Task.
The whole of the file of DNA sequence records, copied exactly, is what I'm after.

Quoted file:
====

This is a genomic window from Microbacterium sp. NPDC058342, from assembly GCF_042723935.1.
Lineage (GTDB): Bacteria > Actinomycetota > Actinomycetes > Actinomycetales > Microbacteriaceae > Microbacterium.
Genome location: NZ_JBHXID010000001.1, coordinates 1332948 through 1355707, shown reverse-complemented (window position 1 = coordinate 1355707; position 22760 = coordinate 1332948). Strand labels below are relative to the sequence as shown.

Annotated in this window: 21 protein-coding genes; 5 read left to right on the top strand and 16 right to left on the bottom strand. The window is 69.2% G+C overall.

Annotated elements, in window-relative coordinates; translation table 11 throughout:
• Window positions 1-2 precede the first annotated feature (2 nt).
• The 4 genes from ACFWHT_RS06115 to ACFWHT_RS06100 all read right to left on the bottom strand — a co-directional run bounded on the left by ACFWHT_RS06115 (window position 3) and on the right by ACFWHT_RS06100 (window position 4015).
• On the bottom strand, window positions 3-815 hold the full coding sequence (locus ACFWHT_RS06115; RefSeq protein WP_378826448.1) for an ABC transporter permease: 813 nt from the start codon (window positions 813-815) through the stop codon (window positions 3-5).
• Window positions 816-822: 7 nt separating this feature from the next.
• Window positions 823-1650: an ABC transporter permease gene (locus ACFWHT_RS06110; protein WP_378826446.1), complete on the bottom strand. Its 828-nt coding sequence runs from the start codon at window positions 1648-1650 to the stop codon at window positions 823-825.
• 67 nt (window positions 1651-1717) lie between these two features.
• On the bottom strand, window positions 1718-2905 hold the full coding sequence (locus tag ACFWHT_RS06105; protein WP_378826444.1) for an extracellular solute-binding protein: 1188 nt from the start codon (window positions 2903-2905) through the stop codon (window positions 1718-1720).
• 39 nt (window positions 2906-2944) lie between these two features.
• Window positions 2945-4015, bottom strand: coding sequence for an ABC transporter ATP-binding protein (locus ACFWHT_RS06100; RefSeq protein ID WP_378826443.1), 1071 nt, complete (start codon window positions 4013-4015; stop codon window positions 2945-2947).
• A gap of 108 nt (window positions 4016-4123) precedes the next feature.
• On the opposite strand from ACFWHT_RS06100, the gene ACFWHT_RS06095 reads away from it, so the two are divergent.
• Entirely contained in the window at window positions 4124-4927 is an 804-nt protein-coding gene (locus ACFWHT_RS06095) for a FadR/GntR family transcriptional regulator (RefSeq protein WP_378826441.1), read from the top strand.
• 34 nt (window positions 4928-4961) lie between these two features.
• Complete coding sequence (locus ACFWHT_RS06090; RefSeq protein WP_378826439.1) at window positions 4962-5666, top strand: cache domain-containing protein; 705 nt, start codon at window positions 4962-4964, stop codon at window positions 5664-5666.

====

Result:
This is a genomic window from Microbacterium sp. NPDC058342, from assembly GCF_042723935.1.
Lineage (GTDB): Bacteria > Actinomycetota > Actinomycetes > Actinomycetales > Microbacteriaceae > Microbacterium.
Genome location: NZ_JBHXID010000001.1, coordinates 1332948 through 1355707, shown reverse-complemented (window position 1 = coordinate 1355707; position 22760 = coordinate 1332948). Strand labels below are relative to the sequence as shown.

Annotated in this window: 21 protein-coding genes; 5 read left to right on the top strand and 16 right to left on the bottom strand. The window is 69.2% G+C overall.

Annotated elements, in window-relative coordinates; translation table 11 throughout:
• Window positions 1-2 precede the first annotated feature (2 nt).
• The 4 genes from ACFWHT_RS06115 to ACFWHT_RS06100 all read right to left on the bottom strand — a co-directional run bounded on the left by ACFWHT_RS06115 (window position 3) and on the right by ACFWHT_RS06100 (window position 4015).
• On the bottom strand, window positions 3-815 hold the full coding sequence (locus ACFWHT_RS06115; RefSeq protein WP_378826448.1) for an ABC transporter permease: 813 nt from the start codon (window positions 813-815) through the stop codon (window positions 3-5).
• Window positions 816-822: 7 nt separating this feature from the next.
• Window positions 823-1650: an ABC transporter permease gene (locus ACFWHT_RS06110; protein WP_378826446.1), complete on the bottom strand. Its 828-nt coding sequence runs from the start codon at window positions 1648-1650 to the stop codon at window positions 823-825.
• 67 nt (window positions 1651-1717) lie between these two features.
• On the bottom strand, window positions 1718-2905 hold the full coding sequence (locus tag ACFWHT_RS06105; protein WP_378826444.1) for an extracellular solute-binding protein: 1188 nt from the start codon (window positions 2903-2905) through the stop codon (window positions 1718-1720).
• 39 nt (window positions 2906-2944) lie between these two features.
• Window positions 2945-4015, bottom strand: coding sequence for an ABC transporter ATP-binding protein (locus ACFWHT_RS06100; RefSeq protein ID WP_378826443.1), 1071 nt, complete (start codon window positions 4013-4015; stop codon window positions 2945-2947).
• A gap of 108 nt (window positions 4016-4123) precedes the next feature.
• On the opposite strand from ACFWHT_RS06100, the gene ACFWHT_RS06095 reads away from it, so the two are divergent.
• Entirely contained in the window at window positions 4124-4927 is an 804-nt protein-coding gene (locus ACFWHT_RS06095) for a FadR/GntR family transcriptional regulator (RefSeq protein WP_378826441.1), read from the top strand.
• 34 nt (window positions 4928-4961) lie between these two features.
• Complete coding sequence (locus ACFWHT_RS06090; RefSeq protein WP_378826439.1) at window positions 4962-5666, top strand: cache domain-containing protein; 705 nt, start codon at window positions 4962-4964, stop codon at window positions 5664-5666.